Here we sit, the day after another
disappointing blowout loss absorbed by the St. Louis Cardinals, this time a 15-1
drubbing at the hands of the Pittsburgh Pirates. The Buccos are the worst team
in the National League; their 43-62 (.410) record places them 13.5 games out of
first place. Across all of MLB, only the woeful Tampa Bay Devil Rays have a
Yet, unless the Cardinals can
salvage a win behind Anthony Reyes on Thursday afternoon, the Pirates will take
another series from St. Louis at a time the defending world
champs can simply not afford it.
The club is still treading water
just six games out of first place in the National League Central, but needs to
pull to .500 or better during the current road trip against poorer teams like
the Pirates and the Washington Nationals this coming weekend. The three series
following are against first-place or contenting teams –
Milwaukee – and the surging Cubs have moved
alongside the slumping Brewers and risk pulling away from the pack.
At the All-Star break, the 40-45
Cardinals had posted a 4.71 ERA as a team. Since then, the team’s ERA has been
considerably worse – in fact, one run per game worse at 5.69. As a result, one has to seriously
question if even the modest 10-9 (.526) winning pace established since the break
can possibly be maintained.
And, even if the Cardinals play .526
ball the rest of the way, their final record would be a symmetrical, but
non-playoff qualifying 81-81.
Making matters worse is the fact
that the Cardinals have allowed another 11 unearned runs (not included in ERA
calculations) since the break. That over a half-run per game rate is highest in
Not surprisingly, the Cards' second-half
5.69 ERA is the second-worst in the NL, even behind the Pirates, whose Wednesday
starter, Tony Armas, had been rumored to be on the verge of being released. Yet
against the Cards, Armas allowed just one run over 6 1/3 innings, picking up his
first victory of the season in the process.
In the other dugout, Wednesday
night’s game featured a pair of Cardinals pitching meltdowns, as starter Braden Looper and new reliever Mike Maroth each yielded a “lucky” seven runs. Looper
put the Cardinals in an immediate hole by serving up a grand slam to the Bucs’
number seven hitter, Ronny Paulino, in the first. He hung around for three more
innings, allowing two more runs.
Ostensibly the number two starter
on the Cardinals’ NL-trailing staff, Looper has actually been the worst of them
all in recent months. After starting out the season on fire, with a 2.29 ERA
through mid-May, in the two-and-a-half months since, Looper’s 7.55 ERA is dead
last in the NL among hurlers with at least 40 innings pitched. He has yet to
string even a pair of consecutive wins together since early
Maroth actually got through his
first inning on Wednesday night, the seventh, unscathed, before falling apart in the eighth, a
frame during which the Bucs tacked on their final touchdown and were successful
on the conversion of the extra point. As a result of this small, but brutal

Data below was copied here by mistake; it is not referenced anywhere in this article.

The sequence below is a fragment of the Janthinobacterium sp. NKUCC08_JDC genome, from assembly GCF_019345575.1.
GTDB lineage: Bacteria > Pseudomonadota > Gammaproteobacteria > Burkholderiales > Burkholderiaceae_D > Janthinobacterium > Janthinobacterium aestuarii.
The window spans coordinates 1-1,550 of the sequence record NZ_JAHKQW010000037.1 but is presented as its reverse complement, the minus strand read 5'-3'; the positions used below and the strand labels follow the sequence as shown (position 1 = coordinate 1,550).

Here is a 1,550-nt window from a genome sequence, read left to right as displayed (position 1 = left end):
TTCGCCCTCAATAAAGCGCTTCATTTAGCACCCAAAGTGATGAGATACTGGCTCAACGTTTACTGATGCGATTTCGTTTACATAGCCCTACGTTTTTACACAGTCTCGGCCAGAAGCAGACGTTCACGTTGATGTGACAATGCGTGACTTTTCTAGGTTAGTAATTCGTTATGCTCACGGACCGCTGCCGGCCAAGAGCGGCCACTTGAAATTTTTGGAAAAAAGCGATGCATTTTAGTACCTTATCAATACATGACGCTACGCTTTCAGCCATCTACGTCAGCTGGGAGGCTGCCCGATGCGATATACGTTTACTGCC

sample, Maroth the Cardinals reliever now sports an ERA of 37.80. That makes his
Cards starter’s ERA of 9.20 pale in comparison.
With more bullpen innings, Maroth
will surely have to do better than he did on Wednesday night. But, how long
should the team continue to find out? With Tyler Johnson on the mend, one would
have to think that Maroth’s days on the 25-man roster are nearing their
In between Looper and Maroth, Brad Thompson pitched two innings in game two against the Pirates. Perhaps most known
for his near-record scoreless innings pitched streak as a Minor League starter,
Thompson is working on a streak of a different kind this season in
Just as Looper had given up two
before him, Brad predictably yielded a long ball of his own. It was the seventh
straight appearance during which he allowed an enemy home run.
During that stretch, Thompson has
yielded nine long balls. Overall, he has given up 18 in 101 2/3 innings this
season. Projecting that out to 200 innings, he would serve up 36. As a point of
comparison, the National League’s home run allowed leader last season was
then-Cardinal Jason Marquis with 35.
As I have debated with others
about Thompson, some think he is going to improve due to age and experience,
despite the trend clearly heading south. The reality is that like many of his
mates, Thompson simply allows too many baserunners to be an effective Major
Walks plus Hits per Inning
Pitched, or WHIP, is a very commonly used statistic, especially in sabermetric
circles. In fact, it is almost always a scoring category in fantasy baseball, a
game played by millions of Americans in varying forms. While not the most
exacting, it does provide a point of comparison as to runners
Here is a rough WHIP scale to
1.30 – good
1.50 – poor
The 22 men who have pitched for
the 2007 Cardinals stack up like this. Also added are the Cardinals and NL
averages, along with the Boston WHIP of new acquisition Joel Pineiro.
Not surprisingly, a majority of
the 2007 Cardinals staff, past and present, are not only below average, but fall
into the “poor” category when looking at WHIP.
Sadly, the formula is easy to understand, but seems unlikely for the 2007 Cardinals to break. Too many opposing baserunners
lead to too many runs allowed lead to too many losses.
Brian Walton can be reached via
email at firstname.lastname@example.org.
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